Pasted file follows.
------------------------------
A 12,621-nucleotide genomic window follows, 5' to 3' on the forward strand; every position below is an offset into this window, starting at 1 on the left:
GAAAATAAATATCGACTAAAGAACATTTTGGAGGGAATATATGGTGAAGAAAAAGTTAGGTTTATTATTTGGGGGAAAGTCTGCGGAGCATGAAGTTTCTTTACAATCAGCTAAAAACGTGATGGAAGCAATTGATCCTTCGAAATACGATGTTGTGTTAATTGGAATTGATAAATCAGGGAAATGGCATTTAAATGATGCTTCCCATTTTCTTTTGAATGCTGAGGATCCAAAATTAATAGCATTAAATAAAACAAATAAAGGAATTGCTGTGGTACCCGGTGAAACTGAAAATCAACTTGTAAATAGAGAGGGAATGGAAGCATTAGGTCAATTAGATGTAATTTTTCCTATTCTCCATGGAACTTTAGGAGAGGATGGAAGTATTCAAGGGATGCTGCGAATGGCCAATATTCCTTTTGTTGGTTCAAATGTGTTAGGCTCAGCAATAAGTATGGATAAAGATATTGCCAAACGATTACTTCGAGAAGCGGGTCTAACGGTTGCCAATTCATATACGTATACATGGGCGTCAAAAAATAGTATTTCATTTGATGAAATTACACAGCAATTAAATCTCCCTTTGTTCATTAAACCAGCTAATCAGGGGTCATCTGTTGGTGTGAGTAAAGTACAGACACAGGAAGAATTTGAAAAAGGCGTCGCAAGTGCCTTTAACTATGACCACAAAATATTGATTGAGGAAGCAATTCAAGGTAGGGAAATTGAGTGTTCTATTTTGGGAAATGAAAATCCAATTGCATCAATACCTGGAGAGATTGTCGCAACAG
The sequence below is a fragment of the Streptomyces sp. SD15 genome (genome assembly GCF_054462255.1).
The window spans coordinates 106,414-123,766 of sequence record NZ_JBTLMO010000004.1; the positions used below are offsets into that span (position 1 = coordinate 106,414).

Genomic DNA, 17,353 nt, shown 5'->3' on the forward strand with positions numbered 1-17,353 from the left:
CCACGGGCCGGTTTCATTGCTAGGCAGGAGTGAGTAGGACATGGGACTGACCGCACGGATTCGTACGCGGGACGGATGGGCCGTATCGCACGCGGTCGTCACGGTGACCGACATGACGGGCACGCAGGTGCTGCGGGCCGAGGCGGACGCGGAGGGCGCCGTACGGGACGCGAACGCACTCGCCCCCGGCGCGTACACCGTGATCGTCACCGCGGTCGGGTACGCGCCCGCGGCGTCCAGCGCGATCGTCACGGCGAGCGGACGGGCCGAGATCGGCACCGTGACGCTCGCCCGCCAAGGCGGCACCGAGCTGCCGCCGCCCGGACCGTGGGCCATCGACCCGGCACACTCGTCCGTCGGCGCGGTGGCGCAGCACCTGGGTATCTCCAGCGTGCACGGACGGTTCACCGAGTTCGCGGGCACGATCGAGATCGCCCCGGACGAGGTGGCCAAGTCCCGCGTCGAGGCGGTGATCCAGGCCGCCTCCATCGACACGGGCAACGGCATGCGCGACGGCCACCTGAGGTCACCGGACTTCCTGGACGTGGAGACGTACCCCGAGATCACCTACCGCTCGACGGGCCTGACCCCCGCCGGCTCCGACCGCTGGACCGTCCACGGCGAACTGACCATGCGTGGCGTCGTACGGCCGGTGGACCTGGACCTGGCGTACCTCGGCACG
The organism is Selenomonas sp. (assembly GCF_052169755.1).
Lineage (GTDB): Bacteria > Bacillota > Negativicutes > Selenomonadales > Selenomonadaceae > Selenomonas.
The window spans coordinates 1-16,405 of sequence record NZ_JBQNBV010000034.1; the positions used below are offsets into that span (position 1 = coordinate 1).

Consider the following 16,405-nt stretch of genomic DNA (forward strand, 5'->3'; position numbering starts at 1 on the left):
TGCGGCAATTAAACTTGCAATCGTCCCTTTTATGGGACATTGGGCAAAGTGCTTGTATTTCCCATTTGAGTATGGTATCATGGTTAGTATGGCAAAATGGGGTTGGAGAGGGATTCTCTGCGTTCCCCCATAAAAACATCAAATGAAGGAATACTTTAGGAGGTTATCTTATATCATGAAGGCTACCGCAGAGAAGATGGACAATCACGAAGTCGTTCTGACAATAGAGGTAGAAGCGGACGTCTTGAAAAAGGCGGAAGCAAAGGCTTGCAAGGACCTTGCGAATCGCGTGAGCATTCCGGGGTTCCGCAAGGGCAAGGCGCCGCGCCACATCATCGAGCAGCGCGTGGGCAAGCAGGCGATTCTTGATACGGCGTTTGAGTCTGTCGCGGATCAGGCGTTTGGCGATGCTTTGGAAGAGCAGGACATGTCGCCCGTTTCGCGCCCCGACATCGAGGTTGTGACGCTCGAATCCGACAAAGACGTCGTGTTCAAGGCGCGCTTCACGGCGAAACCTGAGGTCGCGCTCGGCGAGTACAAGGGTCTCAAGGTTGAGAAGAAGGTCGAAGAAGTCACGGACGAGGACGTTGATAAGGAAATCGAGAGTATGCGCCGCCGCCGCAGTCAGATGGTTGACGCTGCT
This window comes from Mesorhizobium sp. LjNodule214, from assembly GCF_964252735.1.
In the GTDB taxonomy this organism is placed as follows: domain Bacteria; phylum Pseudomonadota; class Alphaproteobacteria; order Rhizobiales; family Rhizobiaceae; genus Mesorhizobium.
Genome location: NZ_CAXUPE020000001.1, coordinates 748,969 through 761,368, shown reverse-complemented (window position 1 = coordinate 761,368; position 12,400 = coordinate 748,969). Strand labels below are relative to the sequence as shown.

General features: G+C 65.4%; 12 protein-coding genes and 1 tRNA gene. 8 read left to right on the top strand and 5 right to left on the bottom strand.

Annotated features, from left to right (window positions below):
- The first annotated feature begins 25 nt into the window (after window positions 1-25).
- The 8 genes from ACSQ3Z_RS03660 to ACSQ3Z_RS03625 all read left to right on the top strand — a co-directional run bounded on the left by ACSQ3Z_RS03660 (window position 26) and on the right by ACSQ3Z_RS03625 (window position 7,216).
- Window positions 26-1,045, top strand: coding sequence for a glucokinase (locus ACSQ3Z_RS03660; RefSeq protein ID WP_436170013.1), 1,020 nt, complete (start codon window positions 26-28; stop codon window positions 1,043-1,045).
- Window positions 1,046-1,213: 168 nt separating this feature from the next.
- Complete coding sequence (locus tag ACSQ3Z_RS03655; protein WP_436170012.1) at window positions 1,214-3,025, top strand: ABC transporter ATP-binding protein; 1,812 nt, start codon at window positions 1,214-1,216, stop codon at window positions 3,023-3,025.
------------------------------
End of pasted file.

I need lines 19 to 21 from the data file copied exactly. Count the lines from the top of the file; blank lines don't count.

- Window positions 26-1,045, top strand: coding sequence for a glucokinase (locus ACSQ3Z_RS03660; RefSeq protein ID WP_436170013.1), 1,020 nt, complete (start codon window positions 26-28; stop codon window positions 1,043-1,045).
- Window positions 1,046-1,213: 168 nt separating this feature from the next.
- Complete coding sequence (locus tag ACSQ3Z_RS03655; protein WP_436170012.1) at window positions 1,214-3,025, top strand: ABC transporter ATP-binding protein; 1,812 nt, start codon at window positions 1,214-1,216, stop codon at window positions 3,023-3,025.